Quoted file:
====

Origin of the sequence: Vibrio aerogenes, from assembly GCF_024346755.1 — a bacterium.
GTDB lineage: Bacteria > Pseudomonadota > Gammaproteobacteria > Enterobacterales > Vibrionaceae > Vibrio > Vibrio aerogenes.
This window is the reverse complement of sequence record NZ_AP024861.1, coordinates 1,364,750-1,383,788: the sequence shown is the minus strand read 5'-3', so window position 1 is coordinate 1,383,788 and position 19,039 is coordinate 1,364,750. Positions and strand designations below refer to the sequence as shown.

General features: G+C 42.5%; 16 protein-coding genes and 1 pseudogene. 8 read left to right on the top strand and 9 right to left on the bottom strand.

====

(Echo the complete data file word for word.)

Origin of the sequence: Vibrio aerogenes, from assembly GCF_024346755.1 — a bacterium.
GTDB lineage: Bacteria > Pseudomonadota > Gammaproteobacteria > Enterobacterales > Vibrionaceae > Vibrio > Vibrio aerogenes.
This window is the reverse complement of sequence record NZ_AP024861.1, coordinates 1,364,750-1,383,788: the sequence shown is the minus strand read 5'-3', so window position 1 is coordinate 1,383,788 and position 19,039 is coordinate 1,364,750. Positions and strand designations below refer to the sequence as shown.

General features: G+C 42.5%; 16 protein-coding genes and 1 pseudogene. 8 read left to right on the top strand and 9 right to left on the bottom strand.